I’m doing the one-paper-per-day challenge. Some papers will be hot off the press, others will be classics. Some will be relevant to what I’m working on at the moment, others will be from other areas. Each month I discuss my favourite paper here.
Webb, C. A., Israel, E. S., Belleau, E., Appleman, L., Forbes, E. E., and Pizzagalli, D. A. (2021). Mind-Wandering in Adolescents Predicts Worse Affect and Is Linked to Aberrant Default Mode Network–Salience Network Connectivity. Journal of the American Academy of Child & Adolescent Psychiatry, 60(3), 377–387. https://doi.org/10.1016/j.jaac.2020.03.010
We spend between 30 and 50% of our time mind-wandering. Some studies indicate that mind-wandering can help with problem-solving and creativity. However, there is also a dark side to mind-wandering. Specifically, increased mind-wandering is associated with anxiety and depression. Crucially, most studies cannot establish if anxiety and depression lead to greater mind-wandering or vice versa. This study by Webb and colleagues addressed this question by using repeated assessments. Further, they focus on adolescence, which is a time at which disorders like anxiety and depression often appear for the first time. Moreover, the researchers compared adolescents with and without anhedonia, which is a key risk factor for future anxiety and depression. They also link differences in mind-wandering to brain mechanisms using fMRI.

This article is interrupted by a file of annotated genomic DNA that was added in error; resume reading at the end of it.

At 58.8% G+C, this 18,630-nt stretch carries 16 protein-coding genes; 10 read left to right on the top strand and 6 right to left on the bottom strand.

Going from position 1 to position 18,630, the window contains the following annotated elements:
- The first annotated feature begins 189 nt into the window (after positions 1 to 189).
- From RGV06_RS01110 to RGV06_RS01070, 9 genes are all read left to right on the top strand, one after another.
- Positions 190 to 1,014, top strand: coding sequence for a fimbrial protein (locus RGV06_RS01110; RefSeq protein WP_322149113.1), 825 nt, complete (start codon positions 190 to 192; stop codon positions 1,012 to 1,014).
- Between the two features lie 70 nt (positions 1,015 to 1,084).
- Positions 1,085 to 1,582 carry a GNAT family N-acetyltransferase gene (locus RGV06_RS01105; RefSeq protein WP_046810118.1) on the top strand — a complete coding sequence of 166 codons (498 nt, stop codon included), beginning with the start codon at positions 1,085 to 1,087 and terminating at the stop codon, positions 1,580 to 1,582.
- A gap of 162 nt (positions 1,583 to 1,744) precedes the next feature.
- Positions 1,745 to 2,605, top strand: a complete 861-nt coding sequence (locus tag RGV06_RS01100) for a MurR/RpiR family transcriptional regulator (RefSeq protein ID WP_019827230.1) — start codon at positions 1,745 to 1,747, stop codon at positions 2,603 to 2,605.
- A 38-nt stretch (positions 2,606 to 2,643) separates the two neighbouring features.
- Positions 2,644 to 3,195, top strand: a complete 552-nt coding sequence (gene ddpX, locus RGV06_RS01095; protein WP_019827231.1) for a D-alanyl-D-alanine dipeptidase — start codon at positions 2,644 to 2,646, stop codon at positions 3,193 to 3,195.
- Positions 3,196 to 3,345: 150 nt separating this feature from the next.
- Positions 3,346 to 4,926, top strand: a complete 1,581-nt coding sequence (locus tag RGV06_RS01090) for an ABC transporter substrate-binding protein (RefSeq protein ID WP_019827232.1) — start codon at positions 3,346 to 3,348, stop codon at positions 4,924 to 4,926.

What I learned from this paper
- It sucks to have anhedonia: The teenagers with anhedonia spent more time mind-wandering and were thinking more negative thoughts. In contrast, the teenagers without anhedonia were thinking positive thoughts when they were mind-wandering.
- Content matters: When mind-wandering with pleasant thoughts, positive feelings subsequently increase. However, not mind-wandering is associated with the lowest amount of negative feelings, whereas mind-wandering with negative thoughts leads to the highest amount of negative feelings.
- Don’t default to the default mode network: connections between the medial prefrontal cortex and salience network may be particularly important for mind-wandering related to anhedonia
Consistent with a putative causal role of mind-wandering contributing to lower mood, time-lagged analyses revealed that mind-wandering predicted lower happiness at the next experience sampling timepoint, but not vice versa. In contrast to the above findings, other observational and mood-induction studies suggest that lower mood may be a cause — rather than a mere consequence — of mind- wandering.
Related further reading:
Smallwood, J., and Schooler, J. W. (2015). The Science of Mind Wandering: Empirically Navigating the Stream of Consciousness. Annual Review of Psychology, 66(1), 487–518. https://doi.org/10.1146/annurev-psych-010814-015331